All eyes on Europe + Oil + FOREX (New EUR & RNBZ Repo Facility)

US stocks were stronger on Friday, S&P up 1.9% on better US data, ending the week down 0.9%. US 10-year yields ended down 4 basis points at 2.92% and 17 basis points for the week. Oil closed up 2.1% and is back above 100 USD/bbl for now.

Overall, Friday’s robust US data eased worries about a looming recession, but it’s also unlikely to be another case for a 100 basis point Fed hike. And it was pretty much the golden loops of a mix of headline data risks as one would expect given the Fed’s dilemma of balancing inflation against growth. Especially since stubbornly high inflation could cause Fed and market prices to overshoot in a much higher risk of recession. But lower long-term inflation expectations in the U.S. and less hawkish rhetoric from the Fed on Friday helped temper prices from aggressive hikes and helped U.S. stocks close higher.


Oil opens the week softer as the market digests the demand impact of rising new Covid cases in China and the market cautiously awaits the risk of a monumental event if the Nordstream 1 gas flow from the Russia to Europe resumes later this week.

The OPEC+ quota system ends in September and attention turns to what happens next.

While the deal is in place, Saudi Arabia has made it clear that individual producers with spare capacity should not exceed their quota to compensate for underproduction elsewhere within the group.

From October, however, this changes. Nigeria, Libya, Venezuela, Iran and Ecuador are all struggling to meet their quotas, while Saudi Arabia, Iraq, Kuwait and the United Arab Emirates have 2 mb/d of unused capacity.

Additionally, Venezuela could add 1.25MB within a year if US sanctions are eased, according to our recent expert call, and Iran is about 700 kb/d below production before the agreement and about 1.3 mb/d below declared capacity.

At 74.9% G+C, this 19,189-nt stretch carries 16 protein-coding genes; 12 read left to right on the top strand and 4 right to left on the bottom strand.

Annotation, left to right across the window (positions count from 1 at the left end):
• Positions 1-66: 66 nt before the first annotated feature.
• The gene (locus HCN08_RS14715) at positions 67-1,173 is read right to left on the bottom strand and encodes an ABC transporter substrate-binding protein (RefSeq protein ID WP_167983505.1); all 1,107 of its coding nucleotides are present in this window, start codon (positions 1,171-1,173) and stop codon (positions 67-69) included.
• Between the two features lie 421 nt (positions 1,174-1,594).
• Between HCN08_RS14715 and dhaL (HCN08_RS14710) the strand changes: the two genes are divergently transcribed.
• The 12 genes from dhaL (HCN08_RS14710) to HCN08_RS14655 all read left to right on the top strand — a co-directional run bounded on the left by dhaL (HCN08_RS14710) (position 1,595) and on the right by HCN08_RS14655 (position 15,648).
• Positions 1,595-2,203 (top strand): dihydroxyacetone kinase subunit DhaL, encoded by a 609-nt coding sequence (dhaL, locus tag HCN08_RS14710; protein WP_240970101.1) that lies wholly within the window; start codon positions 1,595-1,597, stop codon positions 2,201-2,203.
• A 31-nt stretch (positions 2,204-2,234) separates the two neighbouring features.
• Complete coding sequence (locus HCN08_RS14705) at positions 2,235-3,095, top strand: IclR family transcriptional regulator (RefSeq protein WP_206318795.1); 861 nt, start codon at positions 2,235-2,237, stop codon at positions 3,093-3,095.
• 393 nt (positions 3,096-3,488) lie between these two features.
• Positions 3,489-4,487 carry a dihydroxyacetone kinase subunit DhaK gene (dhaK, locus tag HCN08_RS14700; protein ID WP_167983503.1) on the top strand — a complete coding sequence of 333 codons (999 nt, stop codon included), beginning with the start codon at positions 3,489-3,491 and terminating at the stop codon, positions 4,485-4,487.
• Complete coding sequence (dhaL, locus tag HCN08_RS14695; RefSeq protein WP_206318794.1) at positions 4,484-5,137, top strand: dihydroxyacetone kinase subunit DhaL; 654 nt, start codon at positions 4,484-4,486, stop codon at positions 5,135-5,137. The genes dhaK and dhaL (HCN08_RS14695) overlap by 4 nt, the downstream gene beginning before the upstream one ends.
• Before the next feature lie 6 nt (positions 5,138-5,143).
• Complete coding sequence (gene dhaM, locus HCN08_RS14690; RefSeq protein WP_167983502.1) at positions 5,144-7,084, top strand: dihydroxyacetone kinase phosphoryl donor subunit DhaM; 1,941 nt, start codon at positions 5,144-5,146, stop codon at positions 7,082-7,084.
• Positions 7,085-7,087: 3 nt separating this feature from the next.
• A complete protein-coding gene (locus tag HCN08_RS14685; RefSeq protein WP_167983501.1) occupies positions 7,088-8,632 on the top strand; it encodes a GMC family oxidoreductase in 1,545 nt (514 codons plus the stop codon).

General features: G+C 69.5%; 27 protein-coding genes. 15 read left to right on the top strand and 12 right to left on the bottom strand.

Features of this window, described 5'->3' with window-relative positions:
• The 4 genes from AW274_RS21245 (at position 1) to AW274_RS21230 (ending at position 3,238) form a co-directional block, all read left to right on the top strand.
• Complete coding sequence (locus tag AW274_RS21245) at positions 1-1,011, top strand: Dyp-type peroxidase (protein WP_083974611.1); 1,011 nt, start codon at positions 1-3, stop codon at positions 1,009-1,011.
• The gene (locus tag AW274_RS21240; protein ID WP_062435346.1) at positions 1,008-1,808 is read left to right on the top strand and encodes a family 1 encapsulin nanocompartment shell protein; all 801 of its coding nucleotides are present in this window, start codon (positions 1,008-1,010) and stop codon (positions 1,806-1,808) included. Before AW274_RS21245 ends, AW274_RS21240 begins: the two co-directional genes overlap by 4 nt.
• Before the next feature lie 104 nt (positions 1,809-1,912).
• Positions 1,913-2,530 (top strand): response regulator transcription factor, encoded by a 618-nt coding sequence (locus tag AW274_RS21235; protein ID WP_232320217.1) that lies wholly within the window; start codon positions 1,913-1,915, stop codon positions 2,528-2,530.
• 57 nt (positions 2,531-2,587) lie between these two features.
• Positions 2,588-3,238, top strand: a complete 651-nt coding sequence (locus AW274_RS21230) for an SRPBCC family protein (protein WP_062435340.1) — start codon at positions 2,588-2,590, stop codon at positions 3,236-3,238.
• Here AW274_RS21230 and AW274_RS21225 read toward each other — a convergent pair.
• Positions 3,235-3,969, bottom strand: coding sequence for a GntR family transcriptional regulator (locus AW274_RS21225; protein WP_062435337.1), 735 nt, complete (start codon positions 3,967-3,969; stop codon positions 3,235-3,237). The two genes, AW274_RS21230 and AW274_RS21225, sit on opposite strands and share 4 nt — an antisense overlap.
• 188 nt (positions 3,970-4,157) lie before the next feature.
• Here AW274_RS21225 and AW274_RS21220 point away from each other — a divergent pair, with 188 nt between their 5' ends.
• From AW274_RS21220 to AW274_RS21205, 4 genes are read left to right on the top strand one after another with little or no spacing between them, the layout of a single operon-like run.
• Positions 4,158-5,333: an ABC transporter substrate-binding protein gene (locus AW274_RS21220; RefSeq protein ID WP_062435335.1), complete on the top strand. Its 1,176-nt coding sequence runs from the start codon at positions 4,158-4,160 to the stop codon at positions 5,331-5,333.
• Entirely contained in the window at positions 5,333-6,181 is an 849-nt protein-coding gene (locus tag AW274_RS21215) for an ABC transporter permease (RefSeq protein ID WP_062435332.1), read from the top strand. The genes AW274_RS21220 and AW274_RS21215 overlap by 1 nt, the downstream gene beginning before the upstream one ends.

As the market reprices a delayed reopening in China and potentially more barrels returning to the market in October, oil may struggle to reach new highs. And it could collapse later this week if gas flow from Nordstream1 does not return, which would undoubtedly tip Europe into a deep recession.


After hitting parity for the first time since 2002, the euro faces several critical tests in the week ahead – the ECB’s first hike in more than a decade with an anti-fragmentation backstop tool, a new potential interruption of Russian gas flows, and now the risk of early elections in Italy.

And while an ECB rate hike and the deployment of anti-fragmentation could also temporarily stabilize the EURO near the recent low of the trading range, the prospect of a prolonged disruption to gas flows is likely. to hover over the Euro like a storm might throughout the week. But, even in the markets baseline scenario where gas flows will partially return (to around 40% of normal), it’s crucial to keep in mind that anything below 100% will almost certainly require either higher consumer prices or government rationing – in parts of Europe, likely leading to a recession in Germany and Italy.

New RBNZ Permanent Repo Facility

The Reserve Bank of New Zealand announced a permanent repo facility on Monday morning after funding through foreign exchange forwards collapsed in April and May as nationals chased the USD. The repo facility will help avoid this by allowing eligible counterparties to lend to NZ overnight and TN at 15 basis points below the official exchange rate (OCR).

Offshore banks will then have a mechanism to lend out the excess in NZD, as these banks typically have a surplus in USD. This should help anchor front-end FX futures as it provides more liquidity when the system balance remains above 50 billion and should be more beneficial to offshore banks looking to lend the NZD surplus better than the contract at implicit exchange term.

Mary I. Bruner